# Ordinary lines in space

## Frank de Zeeuw, Baruch College/CUNY

## Date and time: 2pm, Friday, October 5, 2018

## Place: CUNY Graduate Center, Rm 4419

The Sylvester-Gallai theorem states that if a finite set of points in
the real plane is not contained in a line, then it spans at least one
ordinary line, i.e., a line containing exactly two of the points. In
fact, by a result of Green and Tao, any finite point set in the real
plane spans a linear number of ordinary lines, and that is best
possible because there are point sets on cubic curves that determine
only a linear number of ordinary lines.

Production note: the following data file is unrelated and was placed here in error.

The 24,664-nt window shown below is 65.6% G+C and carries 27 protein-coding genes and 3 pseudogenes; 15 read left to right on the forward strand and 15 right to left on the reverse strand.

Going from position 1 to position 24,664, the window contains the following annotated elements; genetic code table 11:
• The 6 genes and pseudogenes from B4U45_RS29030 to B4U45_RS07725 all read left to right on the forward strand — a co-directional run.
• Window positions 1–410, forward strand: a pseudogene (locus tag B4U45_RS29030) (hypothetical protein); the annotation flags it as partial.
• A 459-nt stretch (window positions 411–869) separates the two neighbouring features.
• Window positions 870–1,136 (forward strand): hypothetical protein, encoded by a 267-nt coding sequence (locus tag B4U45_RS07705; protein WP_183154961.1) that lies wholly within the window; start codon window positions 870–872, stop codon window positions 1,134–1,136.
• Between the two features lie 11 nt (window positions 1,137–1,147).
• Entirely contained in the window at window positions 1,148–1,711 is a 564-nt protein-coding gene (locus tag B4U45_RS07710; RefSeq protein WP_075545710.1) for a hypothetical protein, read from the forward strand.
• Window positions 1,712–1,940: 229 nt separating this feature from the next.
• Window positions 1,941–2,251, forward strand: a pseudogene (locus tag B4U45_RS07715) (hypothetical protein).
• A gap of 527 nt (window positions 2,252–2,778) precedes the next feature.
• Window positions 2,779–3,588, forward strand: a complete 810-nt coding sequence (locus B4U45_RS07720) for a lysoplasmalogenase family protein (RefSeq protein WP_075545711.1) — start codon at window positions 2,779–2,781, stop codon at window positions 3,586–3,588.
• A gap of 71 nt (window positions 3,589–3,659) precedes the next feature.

One can consider the same question in three-dimensional space. By
projection, the results in the plane hold word-for-word in space, but
the known constructions with a linear number of ordinary lines are
contained in a plane. I will show that if one assumes that the point
set does not have too many points on a plane, then it spans a
quadratic number of ordinary lines. More precisely, for any $a\lt1$
there is a $c\gt0$ such that if we have $n$ points in real space with at
most $an$ points on a plane, then there are at least $cn^2$ ordinary
lines. The proof uses projection and Beck’s theorem.